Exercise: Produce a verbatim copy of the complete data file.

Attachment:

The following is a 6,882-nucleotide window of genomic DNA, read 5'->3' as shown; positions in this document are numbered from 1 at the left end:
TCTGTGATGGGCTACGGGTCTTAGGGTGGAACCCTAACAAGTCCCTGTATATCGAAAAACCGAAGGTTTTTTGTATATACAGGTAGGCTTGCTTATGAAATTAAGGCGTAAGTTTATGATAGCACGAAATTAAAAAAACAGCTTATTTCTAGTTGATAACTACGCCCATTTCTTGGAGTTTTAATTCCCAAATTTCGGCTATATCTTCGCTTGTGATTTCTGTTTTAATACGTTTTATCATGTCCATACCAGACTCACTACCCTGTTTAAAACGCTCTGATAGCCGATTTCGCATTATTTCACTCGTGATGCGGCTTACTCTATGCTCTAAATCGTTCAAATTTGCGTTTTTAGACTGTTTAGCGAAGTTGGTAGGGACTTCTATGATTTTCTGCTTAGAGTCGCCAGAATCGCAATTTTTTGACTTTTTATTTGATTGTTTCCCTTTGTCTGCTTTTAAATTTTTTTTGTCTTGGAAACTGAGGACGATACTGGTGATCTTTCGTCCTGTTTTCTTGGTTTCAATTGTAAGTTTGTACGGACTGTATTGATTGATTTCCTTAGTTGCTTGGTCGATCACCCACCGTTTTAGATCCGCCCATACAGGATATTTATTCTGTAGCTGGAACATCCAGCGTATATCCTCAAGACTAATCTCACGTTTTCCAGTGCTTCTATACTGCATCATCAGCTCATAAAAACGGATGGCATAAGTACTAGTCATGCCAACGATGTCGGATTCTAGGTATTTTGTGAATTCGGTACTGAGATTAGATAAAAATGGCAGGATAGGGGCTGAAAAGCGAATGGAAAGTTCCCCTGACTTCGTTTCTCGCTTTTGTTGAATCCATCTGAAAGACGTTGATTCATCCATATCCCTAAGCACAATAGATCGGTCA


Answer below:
The following is a 6,882-nucleotide window of genomic DNA, read 5'->3' as shown; positions in this document are numbered from 1 at the left end:
TCTGTGATGGGCTACGGGTCTTAGGGTGGAACCCTAACAAGTCCCTGTATATCGAAAAACCGAAGGTTTTTTGTATATACAGGTAGGCTTGCTTATGAAATTAAGGCGTAAGTTTATGATAGCACGAAATTAAAAAAACAGCTTATTTCTAGTTGATAACTACGCCCATTTCTTGGAGTTTTAATTCCCAAATTTCGGCTATATCTTCGCTTGTGATTTCTGTTTTAATACGTTTTATCATGTCCATACCAGACTCACTACCCTGTTTAAAACGCTCTGATAGCCGATTTCGCATTATTTCACTCGTGATGCGGCTTACTCTATGCTCTAAATCGTTCAAATTTGCGTTTTTAGACTGTTTAGCGAAGTTGGTAGGGACTTCTATGATTTTCTGCTTAGAGTCGCCAGAATCGCAATTTTTTGACTTTTTATTTGATTGTTTCCCTTTGTCTGCTTTTAAATTTTTTTTGTCTTGGAAACTGAGGACGATACTGGTGATCTTTCGTCCTGTTTTCTTGGTTTCAATTGTAAGTTTGTACGGACTGTATTGATTGATTTCCTTAGTTGCTTGGTCGATCACCCACCGTTTTAGATCCGCCCATACAGGATATTTATTCTGTAGCTGGAACATCCAGCGTATATCCTCAAGACTAATCTCACGTTTTCCAGTGCTTCTATACTGCATCATCAGCTCATAAAAACGGATGGCATAAGTACTAGTCATGCCAACGATGTCGGATTCTAGGTATTTTGTGAATTCGGTACTGAGATTAGATAAAAATGGCAGGATAGGGGCTGAAAAGCGAATGGAAAGTTCCCCTGACTTCGTTTCTCGCTTTTGTTGAATCCATCTGAAAGACGTTGATTCATCCATATCCCTAAGCACAATAGATCGGTCA